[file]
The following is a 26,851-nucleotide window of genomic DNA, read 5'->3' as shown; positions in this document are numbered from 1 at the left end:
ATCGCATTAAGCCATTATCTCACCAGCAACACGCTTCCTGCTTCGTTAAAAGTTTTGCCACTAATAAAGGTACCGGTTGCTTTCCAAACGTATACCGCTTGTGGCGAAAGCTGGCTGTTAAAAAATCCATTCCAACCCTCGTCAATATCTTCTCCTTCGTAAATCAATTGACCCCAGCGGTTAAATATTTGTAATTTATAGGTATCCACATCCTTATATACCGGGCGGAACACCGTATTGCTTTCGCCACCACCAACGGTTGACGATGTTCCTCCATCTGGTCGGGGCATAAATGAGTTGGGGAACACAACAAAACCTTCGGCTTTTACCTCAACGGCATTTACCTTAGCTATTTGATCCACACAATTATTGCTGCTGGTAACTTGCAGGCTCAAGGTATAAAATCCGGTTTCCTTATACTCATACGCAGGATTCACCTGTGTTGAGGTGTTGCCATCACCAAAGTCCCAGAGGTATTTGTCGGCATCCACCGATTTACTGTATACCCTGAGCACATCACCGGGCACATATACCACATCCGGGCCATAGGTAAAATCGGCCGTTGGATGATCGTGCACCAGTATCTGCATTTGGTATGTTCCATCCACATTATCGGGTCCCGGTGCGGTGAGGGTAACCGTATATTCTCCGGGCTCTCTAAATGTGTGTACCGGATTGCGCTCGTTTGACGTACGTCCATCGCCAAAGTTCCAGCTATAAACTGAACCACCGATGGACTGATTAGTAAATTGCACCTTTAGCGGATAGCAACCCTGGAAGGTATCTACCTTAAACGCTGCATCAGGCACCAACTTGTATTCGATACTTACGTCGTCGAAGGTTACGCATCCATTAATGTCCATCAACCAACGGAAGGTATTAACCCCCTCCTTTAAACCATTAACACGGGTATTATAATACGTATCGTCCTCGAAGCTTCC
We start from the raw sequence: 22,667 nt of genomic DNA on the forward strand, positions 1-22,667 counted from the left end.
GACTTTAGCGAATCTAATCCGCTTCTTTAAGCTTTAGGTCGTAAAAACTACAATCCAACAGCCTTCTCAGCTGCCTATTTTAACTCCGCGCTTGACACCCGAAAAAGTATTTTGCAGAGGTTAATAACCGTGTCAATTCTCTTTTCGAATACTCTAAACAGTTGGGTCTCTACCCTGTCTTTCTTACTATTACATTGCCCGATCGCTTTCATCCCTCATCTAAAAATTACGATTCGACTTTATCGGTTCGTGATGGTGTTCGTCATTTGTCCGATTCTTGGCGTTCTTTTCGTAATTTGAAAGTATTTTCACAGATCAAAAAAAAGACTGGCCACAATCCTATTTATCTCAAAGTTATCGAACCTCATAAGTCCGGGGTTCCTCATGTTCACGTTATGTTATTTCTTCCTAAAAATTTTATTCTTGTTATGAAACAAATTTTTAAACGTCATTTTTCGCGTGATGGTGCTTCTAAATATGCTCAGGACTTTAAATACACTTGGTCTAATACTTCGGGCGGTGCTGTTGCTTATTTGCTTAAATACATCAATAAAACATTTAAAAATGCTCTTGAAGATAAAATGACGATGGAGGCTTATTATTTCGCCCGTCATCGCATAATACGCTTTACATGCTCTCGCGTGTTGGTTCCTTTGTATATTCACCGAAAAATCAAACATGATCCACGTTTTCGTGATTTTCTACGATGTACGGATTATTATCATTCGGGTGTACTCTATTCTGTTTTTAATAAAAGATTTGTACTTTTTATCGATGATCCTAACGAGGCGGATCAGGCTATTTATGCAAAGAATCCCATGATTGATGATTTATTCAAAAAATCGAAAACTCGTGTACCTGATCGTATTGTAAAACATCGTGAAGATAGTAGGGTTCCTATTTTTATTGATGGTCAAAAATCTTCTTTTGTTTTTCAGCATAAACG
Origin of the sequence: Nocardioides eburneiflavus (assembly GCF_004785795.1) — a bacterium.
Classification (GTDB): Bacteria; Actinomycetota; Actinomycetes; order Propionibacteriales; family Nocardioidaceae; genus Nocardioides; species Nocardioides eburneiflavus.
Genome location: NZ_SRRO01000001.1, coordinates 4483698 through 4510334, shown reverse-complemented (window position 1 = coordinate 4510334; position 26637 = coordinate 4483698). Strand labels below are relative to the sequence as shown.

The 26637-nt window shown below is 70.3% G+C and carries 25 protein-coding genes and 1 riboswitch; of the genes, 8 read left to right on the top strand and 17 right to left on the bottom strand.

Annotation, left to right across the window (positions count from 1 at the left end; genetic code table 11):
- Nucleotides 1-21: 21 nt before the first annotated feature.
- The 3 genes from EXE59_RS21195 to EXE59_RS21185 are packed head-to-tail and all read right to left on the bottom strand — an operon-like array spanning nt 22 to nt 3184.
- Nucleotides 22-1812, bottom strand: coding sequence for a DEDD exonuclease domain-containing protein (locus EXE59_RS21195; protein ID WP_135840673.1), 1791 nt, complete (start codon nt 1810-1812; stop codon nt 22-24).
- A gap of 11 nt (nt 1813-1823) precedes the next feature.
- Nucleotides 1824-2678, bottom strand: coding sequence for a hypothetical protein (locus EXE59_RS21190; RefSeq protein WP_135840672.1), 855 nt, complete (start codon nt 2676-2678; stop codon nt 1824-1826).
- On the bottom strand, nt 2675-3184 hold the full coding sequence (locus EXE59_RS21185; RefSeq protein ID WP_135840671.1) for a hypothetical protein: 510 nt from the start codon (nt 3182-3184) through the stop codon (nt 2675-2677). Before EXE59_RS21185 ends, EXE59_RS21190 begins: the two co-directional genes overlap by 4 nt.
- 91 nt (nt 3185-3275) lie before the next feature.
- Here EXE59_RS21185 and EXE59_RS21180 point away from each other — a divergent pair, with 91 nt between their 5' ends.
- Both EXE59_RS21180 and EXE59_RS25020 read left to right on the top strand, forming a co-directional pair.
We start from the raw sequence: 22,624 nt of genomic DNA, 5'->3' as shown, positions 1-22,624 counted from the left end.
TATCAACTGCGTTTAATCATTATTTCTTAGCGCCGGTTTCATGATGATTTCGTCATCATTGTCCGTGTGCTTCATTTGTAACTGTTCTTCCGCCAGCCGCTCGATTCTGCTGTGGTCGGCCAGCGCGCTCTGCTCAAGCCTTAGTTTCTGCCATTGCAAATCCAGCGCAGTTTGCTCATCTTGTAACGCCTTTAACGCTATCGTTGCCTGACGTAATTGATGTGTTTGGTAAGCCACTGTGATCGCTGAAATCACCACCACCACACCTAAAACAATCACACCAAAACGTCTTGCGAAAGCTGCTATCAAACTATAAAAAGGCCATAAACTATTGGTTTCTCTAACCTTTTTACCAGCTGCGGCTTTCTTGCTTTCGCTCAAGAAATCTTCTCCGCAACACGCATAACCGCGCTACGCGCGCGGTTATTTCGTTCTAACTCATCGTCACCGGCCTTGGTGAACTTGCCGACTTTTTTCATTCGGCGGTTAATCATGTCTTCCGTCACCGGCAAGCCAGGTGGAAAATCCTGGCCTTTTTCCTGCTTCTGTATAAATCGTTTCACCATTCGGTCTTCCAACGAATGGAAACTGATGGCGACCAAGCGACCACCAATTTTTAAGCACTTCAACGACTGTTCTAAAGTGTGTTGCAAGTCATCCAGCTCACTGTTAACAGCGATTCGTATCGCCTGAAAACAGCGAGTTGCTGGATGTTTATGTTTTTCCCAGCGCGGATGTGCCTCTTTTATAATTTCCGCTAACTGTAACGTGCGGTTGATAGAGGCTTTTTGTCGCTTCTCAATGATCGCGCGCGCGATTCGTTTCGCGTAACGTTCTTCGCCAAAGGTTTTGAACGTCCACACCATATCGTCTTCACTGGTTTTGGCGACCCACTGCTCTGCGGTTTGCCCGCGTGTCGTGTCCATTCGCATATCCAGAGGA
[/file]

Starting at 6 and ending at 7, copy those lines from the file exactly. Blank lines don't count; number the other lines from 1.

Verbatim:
Classification (GTDB): Bacteria; Actinomycetota; Actinomycetes; order Propionibacteriales; family Nocardioidaceae; genus Nocardioides; species Nocardioides eburneiflavus.
Genome location: NZ_SRRO01000001.1, coordinates 4483698 through 4510334, shown reverse-complemented (window position 1 = coordinate 4510334; position 26637 = coordinate 4483698). Strand labels below are relative to the sequence as shown.